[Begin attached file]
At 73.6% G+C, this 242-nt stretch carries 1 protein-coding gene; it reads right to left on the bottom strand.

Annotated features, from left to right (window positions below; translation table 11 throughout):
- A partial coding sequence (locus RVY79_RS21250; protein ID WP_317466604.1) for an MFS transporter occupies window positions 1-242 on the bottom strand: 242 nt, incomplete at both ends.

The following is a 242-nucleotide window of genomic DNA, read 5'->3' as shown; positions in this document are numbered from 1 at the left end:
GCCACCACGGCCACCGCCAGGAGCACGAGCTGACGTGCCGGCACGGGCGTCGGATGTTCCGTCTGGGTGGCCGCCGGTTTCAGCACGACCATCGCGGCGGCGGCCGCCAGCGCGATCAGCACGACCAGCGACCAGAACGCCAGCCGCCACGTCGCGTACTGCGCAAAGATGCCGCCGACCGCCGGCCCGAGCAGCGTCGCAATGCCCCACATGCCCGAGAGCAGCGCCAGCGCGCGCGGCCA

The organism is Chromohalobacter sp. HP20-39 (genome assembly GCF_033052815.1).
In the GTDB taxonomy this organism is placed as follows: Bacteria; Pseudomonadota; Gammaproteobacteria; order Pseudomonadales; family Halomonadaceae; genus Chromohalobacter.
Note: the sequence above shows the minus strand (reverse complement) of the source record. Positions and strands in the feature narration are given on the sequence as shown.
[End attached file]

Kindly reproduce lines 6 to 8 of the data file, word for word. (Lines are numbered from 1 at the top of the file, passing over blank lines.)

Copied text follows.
The organism is Chromohalobacter sp. HP20-39 (genome assembly GCF_033052815.1).
In the GTDB taxonomy this organism is placed as follows: Bacteria; Pseudomonadota; Gammaproteobacteria; order Pseudomonadales; family Halomonadaceae; genus Chromohalobacter.
Note: the sequence above shows the minus strand (reverse complement) of the source record. Positions and strands in the feature narration are given on the sequence as shown.